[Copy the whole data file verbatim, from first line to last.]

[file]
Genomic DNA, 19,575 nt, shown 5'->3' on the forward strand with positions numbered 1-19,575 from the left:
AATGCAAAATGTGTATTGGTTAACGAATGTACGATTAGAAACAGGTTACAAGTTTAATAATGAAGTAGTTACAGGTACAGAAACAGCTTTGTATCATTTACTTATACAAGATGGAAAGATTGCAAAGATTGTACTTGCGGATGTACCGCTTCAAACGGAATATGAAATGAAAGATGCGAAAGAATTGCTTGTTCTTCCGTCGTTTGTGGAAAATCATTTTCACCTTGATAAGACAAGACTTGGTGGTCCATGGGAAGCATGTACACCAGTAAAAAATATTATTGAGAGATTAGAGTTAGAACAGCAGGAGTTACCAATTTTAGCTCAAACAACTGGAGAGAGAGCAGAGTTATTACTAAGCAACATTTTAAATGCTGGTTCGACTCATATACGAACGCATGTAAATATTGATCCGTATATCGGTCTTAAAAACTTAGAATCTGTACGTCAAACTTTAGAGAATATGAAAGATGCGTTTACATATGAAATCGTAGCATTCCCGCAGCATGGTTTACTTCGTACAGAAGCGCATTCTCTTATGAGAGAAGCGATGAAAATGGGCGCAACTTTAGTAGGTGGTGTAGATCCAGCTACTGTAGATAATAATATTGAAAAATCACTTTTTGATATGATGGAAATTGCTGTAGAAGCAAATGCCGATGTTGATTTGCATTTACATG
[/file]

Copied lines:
Genomic DNA, 19,575 nt, shown 5'->3' on the forward strand with positions numbered 1-19,575 from the left:
AATGCAAAATGTGTATTGGTTAACGAATGTACGATTAGAAACAGGTTACAAGTTTAATAATGAAGTAGTTACAGGTACAGAAACAGCTTTGTATCATTTACTTATACAAGATGGAAAGATTGCAAAGATTGTACTTGCGGATGTACCGCTTCAAACGGAATATGAAATGAAAGATGCGAAAGAATTGCTTGTTCTTCCGTCGTTTGTGGAAAATCATTTTCACCTTGATAAGACAAGACTTGGTGGTCCATGGGAAGCATGTACACCAGTAAAAAATATTATTGAGAGATTAGAGTTAGAACAGCAGGAGTTACCAATTTTAGCTCAAACAACTGGAGAGAGAGCAGAGTTATTACTAAGCAACATTTTAAATGCTGGTTCGACTCATATACGAACGCATGTAAATATTGATCCGTATATCGGTCTTAAAAACTTAGAATCTGTACGTCAAACTTTAGAGAATATGAAAGATGCGTTTACATATGAAATCGTAGCATTCCCGCAGCATGGTTTACTTCGTACAGAAGCGCATTCTCTTATGAGAGAAGCGATGAAAATGGGCGCAACTTTAGTAGGTGGTGTAGATCCAGCTACTGTAGATAATAATATTGAAAAATCACTTTTTGATATGATGGAAATTGCTGTAGAAGCAAATGCCGATGTTGATTTGCATTTACATG